By: Elena Grace Flores
It has been a tradition by practitioners to prescribe sleeping pills to the patients with heart problems after discharging them from the hospital – for their intended recovery at home. However, it has been noted also that the more the patients are hospitalized the worst their heart condition become. This triggered researchers to review the prescription of discharged patients – and the focus was brought to sleeping pills since they are the most consistently prescribed drugs.
111 cardiac patients were involved in the testing of the sleeping pill connection with the deteriorating heart ailments. Their records were reviewed after being admitted to Japan’s Tokyo Yamate Medical Center from 2011 to 2013. Electrocardiogram results, echocardiograms analysis and chest radiographs viewings were analyzed. There were 3 group classifications done for the tests. The first group consists of diastolic heart failure patients, next are the ones with reduced ejection fraction and lastly the group of systolic heart failure patients. Fatal cases and frequent hospital readmissions were notable among patients with diastolic heart failure.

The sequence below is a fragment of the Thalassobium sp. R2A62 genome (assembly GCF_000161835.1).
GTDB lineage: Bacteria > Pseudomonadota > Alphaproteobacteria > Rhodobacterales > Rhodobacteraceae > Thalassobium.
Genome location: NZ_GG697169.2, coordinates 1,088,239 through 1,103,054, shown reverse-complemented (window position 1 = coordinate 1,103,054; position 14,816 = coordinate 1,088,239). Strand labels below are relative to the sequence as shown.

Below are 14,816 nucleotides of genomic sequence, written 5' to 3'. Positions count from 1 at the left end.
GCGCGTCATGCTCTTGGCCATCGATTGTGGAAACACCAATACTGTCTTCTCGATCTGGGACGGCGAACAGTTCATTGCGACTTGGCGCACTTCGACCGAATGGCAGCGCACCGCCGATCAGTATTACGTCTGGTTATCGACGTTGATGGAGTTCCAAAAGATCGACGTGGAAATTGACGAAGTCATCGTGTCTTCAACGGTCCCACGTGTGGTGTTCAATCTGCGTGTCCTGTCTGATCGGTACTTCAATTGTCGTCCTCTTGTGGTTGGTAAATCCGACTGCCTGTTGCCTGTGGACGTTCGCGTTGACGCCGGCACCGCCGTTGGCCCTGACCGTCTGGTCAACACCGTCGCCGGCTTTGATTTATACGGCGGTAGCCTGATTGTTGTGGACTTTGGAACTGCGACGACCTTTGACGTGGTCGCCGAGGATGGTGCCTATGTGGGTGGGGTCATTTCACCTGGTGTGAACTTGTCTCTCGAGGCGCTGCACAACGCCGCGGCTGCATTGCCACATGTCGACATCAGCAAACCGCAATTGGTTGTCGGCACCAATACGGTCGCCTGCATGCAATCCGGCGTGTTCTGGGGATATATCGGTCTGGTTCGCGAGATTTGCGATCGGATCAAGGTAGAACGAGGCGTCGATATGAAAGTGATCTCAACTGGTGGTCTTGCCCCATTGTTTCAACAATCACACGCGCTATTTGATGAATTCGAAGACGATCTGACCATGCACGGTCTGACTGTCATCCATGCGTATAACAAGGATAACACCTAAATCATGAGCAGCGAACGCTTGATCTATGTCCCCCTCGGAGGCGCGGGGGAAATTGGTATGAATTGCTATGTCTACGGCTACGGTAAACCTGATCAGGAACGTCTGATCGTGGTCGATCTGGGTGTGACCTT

There was a trend noticed also among patients. Patients with sleeping pills prescription even up to the latest stage of their ailment suffered at least 8 times re-hospitalization than those whose sleeping pills prescription was discontinued. Others end up dead with the worsened condition. The length of their benzodiazepine hypnotic treatment was measured in the differences of blood sodium levels when admitted and blood hemoglobin levels when discharged.
The findings were assumed to be the effect of Benzodiazepine hypnotics having cardiodepressant actions. Respiratory depressant actions can occur which lead to sleep disordered breathing that is fatal. Dr. Masahiko Setoguchi who led the research team of the Social Insurance Central General Hospital in Tokyo, Japan, clarified that sleeping disorders are side effects of heart failure thus, the reason of sleeping pills prescription. This study was initiated based on the Heart Failure Congress 2014 presentation in Athens, Greece.